Jaitley reacted angrily. Mallya backed down.
That day in Parliament, Mallya didn’t hang around too long after the conversation with Jaitley, and left in a Mercedes Benz. Not the black beauty he used in one of the earlier sessions, making journalists and security personnel waiting outside Gate No 12 drool. Then, he had smoothly eased out of the car and shut the door with a sound that only a hand-crafted Italian masterpiece — a Maserati quattroporte with a V6 3 litre engine that had enough horse power to propel the car like a rocket from 0-100 kmph in less than 5 seconds and a top speed of 290 kmph — would do.
During the 2015 Monsoon Session, I found the Rajya Sabha MP in a sitting room adjacent to the Central Hall in Parliament. The Houses had been adjourned due to disruptions. Many MPs were there, coffee cups in hand, munching on the very popular toasted multi-grain bread.
Mallya was not in his usual flamboyant whites — he was wearing a linen shirt with a green Jawahar jacket that day. And he was unusually mild, visibly uncomfortable. As though the rising losses and debts had taken some fizz out of the liquor baron. He started talking about the disruptions in Parliament, but other MPs nudged him towards a conversation about his crashing business.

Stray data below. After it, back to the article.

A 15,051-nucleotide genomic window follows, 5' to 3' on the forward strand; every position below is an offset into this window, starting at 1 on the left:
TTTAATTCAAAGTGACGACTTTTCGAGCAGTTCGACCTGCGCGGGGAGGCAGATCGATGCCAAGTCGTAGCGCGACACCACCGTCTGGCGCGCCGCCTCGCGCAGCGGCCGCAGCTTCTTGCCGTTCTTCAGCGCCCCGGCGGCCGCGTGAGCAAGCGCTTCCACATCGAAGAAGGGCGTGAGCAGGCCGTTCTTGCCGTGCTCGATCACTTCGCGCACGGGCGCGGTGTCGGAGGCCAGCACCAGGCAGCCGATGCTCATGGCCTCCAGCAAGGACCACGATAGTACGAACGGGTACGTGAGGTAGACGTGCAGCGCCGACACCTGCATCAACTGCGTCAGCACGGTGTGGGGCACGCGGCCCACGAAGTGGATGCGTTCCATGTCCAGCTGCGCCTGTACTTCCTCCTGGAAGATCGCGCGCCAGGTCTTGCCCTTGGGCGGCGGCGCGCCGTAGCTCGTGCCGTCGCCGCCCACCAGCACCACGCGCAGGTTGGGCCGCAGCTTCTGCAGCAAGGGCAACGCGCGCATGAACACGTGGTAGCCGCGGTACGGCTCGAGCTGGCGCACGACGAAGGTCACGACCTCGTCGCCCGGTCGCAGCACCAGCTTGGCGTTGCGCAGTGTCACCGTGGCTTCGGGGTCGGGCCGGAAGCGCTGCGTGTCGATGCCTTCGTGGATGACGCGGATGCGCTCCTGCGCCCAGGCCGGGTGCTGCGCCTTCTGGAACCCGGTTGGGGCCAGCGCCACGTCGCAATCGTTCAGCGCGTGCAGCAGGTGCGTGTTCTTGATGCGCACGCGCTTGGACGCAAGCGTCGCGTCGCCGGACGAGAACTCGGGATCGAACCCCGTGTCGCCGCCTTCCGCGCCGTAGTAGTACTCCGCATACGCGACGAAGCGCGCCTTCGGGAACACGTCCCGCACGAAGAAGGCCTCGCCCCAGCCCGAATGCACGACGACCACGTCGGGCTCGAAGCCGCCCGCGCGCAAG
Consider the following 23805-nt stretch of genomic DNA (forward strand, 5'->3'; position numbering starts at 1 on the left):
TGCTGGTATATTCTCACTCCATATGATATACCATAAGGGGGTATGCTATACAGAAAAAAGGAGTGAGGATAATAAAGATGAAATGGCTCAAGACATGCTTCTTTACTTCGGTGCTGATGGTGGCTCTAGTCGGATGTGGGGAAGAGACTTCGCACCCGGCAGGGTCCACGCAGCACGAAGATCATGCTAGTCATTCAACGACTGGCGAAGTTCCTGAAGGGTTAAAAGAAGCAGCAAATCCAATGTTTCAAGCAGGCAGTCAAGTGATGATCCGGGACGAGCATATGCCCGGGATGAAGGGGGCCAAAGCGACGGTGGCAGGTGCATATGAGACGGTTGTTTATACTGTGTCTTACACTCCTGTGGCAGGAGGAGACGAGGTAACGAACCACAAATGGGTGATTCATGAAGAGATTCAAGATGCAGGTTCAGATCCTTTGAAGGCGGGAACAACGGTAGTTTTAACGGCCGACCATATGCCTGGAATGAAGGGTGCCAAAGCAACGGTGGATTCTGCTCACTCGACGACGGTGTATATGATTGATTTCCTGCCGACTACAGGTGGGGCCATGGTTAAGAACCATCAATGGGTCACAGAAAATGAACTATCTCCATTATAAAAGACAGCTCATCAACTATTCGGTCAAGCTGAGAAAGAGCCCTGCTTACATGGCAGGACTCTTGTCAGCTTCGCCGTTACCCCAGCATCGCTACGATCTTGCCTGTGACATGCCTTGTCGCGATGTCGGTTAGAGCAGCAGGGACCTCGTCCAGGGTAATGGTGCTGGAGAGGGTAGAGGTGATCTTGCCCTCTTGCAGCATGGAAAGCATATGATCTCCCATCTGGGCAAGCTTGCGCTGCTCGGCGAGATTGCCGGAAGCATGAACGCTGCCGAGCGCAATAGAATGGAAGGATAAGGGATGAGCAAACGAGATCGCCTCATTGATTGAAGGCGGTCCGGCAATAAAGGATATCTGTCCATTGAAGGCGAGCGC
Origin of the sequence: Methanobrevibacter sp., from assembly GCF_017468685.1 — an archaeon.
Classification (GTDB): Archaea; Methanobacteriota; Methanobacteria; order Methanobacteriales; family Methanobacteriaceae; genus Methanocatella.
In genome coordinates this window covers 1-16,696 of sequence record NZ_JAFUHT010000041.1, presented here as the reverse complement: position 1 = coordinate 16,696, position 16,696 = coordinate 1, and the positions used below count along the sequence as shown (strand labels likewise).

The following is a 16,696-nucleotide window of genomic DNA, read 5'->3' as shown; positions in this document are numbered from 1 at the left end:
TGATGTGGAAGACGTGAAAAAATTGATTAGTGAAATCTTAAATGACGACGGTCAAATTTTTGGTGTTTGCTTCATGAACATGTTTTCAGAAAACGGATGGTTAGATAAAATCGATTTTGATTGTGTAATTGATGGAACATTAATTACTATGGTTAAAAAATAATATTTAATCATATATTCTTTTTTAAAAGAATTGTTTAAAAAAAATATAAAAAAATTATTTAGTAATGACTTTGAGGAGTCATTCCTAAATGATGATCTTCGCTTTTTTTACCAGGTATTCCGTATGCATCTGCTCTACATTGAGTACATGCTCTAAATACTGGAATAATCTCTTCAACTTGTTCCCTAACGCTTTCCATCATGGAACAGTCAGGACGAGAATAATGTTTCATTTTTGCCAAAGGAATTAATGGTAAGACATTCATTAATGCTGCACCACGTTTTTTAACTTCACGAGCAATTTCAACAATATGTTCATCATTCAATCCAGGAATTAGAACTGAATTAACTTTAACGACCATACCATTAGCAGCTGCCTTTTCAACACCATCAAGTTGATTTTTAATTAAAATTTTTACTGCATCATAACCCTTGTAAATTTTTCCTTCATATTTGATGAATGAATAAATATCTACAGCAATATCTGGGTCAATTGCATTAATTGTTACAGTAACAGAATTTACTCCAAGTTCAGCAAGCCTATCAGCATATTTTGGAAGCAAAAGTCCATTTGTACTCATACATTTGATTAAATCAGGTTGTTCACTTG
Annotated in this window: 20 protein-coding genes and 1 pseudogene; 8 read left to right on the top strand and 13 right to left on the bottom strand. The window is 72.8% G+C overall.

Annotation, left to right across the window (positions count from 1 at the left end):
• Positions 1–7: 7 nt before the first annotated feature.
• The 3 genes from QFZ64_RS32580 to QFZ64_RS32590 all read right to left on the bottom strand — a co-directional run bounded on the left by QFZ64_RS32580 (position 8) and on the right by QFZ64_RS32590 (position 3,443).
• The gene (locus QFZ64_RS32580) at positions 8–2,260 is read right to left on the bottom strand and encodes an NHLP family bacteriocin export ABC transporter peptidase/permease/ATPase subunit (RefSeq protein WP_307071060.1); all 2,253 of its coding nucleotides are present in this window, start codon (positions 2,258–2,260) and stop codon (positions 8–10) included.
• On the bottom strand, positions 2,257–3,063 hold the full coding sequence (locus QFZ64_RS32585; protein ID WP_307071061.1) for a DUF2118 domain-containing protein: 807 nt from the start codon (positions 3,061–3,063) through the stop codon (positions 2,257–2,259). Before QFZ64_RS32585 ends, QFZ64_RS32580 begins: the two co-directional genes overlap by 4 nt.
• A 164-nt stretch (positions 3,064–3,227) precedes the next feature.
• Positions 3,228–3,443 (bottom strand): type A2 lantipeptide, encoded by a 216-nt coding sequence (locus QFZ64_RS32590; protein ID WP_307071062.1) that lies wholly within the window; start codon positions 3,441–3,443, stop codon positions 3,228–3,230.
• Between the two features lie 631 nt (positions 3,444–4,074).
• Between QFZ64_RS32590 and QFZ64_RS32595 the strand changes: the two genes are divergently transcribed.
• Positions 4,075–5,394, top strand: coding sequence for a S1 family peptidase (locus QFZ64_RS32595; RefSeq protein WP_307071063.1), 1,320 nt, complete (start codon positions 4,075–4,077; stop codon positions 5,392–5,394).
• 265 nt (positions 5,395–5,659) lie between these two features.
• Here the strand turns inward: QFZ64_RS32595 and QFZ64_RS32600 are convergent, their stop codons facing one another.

Feeling Blue? In the 2015 Monsoon Session, Vijay Mallya as seen in Parliament was not his usual ebullient self. (Photo: PTI/file)
He talked about how tough the airline business was. How his rivals were short-changing flyers. Lawmakers from Left parties in the group egged him on to first pay his employees, to whom he owed Rs 150 crore-odd.
The door opened — Ashok Gajapathi Raju, then-civil aviation minister, walked in. I kept my eyes on Mallya. His first reaction was a fresh wave of discomfort. After a few minutes, it was clear that he was making small talk, but attempting a rendezvous with the minister.
Gajapathi Raju is the erstwhile Raja of what was the Vijayanagaram kingdom and known to be disarmingly simple man. I saw him smiling, knowingly. “Sure you can come and see me some time. I am here during the session,” the minister told Mallya.
When Raju got up to leave the room, Mallya tailed him out.
The next I heard about Mallya was from a friend holidaying in Goa in December 2015. He told me that people near the Candolim and Sinquerim beaches were startled by loud sounds. They rushed out to find fireworks streaking across the dark night sky.
Mallya was celebrating his 60th birthday at his Kingfisher Villa.
He was nose-deep in trouble due to non-repayment of loans. Already declared a wilful defaulter by banks. The bash was on at the Kingfisher Villa — barely months after the Goa bench of the Bombay high court had cleared that lender banks led by the SBI could take over the villa.
Kingfisher Villa, Goa: When Mallya hosted his 60th birthday bash here, the villa was already in a court battle. (Photo: Reuters/file)